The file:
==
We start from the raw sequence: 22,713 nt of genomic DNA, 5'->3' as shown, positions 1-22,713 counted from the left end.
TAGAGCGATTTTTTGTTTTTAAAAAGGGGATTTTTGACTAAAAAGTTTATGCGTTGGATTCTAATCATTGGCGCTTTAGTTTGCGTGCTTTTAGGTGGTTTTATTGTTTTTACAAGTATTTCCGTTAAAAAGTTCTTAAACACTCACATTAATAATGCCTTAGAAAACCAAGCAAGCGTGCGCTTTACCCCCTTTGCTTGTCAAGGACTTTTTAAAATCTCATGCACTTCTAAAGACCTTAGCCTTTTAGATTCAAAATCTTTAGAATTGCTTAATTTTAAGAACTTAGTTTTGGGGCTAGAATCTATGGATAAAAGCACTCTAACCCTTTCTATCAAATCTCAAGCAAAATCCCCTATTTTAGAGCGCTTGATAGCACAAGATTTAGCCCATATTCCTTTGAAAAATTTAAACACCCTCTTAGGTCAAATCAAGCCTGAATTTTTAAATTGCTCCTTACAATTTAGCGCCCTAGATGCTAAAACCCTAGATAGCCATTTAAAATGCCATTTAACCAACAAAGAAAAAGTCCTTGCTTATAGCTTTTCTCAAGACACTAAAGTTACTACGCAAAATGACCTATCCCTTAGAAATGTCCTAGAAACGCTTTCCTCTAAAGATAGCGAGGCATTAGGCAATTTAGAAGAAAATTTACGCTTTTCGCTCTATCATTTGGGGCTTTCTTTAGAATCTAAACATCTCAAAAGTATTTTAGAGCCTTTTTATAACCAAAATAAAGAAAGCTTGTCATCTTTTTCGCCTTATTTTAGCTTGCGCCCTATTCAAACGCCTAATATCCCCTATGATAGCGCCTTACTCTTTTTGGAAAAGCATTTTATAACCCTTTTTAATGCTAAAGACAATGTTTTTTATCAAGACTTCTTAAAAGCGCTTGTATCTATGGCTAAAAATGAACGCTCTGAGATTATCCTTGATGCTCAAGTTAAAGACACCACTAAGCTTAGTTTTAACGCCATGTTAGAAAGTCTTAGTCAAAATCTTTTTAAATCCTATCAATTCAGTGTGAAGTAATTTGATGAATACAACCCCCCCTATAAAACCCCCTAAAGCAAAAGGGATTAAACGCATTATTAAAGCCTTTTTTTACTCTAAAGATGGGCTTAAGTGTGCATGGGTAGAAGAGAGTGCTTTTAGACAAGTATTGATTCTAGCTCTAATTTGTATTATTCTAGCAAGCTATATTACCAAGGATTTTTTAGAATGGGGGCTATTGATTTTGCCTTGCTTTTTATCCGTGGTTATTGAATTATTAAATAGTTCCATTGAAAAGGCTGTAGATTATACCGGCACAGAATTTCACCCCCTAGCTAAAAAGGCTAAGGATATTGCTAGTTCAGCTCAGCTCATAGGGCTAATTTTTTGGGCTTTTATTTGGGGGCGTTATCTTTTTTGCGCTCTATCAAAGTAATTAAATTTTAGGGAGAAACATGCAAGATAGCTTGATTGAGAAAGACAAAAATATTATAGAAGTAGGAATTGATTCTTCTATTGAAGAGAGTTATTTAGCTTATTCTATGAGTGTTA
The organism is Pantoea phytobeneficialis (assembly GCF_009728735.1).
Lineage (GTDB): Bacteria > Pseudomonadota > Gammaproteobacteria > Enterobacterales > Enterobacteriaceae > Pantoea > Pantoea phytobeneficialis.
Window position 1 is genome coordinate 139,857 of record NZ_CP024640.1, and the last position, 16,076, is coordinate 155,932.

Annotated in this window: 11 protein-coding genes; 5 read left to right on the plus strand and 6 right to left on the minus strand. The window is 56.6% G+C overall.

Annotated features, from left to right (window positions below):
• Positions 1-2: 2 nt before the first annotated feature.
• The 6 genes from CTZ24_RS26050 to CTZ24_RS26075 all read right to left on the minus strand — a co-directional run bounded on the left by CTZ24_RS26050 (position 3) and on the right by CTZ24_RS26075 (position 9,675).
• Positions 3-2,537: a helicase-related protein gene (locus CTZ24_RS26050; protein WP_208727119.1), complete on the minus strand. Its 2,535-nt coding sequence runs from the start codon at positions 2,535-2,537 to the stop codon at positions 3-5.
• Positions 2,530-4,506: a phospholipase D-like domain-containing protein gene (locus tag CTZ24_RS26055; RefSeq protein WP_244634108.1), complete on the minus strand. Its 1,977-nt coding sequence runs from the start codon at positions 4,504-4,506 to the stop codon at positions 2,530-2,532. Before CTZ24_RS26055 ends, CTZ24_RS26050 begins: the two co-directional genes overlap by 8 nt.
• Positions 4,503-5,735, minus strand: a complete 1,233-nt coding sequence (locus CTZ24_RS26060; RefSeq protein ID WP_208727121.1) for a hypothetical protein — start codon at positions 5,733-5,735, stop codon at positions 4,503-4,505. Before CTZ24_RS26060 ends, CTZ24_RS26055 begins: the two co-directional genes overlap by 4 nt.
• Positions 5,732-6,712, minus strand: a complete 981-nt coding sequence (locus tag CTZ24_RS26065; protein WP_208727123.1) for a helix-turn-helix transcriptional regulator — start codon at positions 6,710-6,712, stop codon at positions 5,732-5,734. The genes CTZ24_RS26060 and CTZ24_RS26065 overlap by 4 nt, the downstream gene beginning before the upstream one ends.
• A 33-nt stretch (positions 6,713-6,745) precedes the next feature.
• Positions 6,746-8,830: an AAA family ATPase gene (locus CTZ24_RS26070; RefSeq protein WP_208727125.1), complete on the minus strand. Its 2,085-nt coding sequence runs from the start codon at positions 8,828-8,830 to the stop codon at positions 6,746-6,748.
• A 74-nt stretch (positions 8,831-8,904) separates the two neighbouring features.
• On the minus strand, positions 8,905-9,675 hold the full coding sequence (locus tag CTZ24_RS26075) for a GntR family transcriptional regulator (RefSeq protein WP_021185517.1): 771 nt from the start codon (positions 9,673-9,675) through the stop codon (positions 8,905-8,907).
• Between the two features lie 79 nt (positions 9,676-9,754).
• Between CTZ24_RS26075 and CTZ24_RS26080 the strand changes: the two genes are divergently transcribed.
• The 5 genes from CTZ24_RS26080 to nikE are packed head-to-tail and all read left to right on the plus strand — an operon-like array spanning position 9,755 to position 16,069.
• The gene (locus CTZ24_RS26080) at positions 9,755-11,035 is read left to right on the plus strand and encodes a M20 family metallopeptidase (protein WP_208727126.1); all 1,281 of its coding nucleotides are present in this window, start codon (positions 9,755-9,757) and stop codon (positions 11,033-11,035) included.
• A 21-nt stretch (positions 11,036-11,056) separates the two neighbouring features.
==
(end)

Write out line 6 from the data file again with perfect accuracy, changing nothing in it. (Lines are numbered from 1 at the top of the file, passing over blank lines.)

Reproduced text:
Annotated in this window: 11 protein-coding genes; 5 read left to right on the plus strand and 6 right to left on the minus strand. The window is 56.6% G+C overall.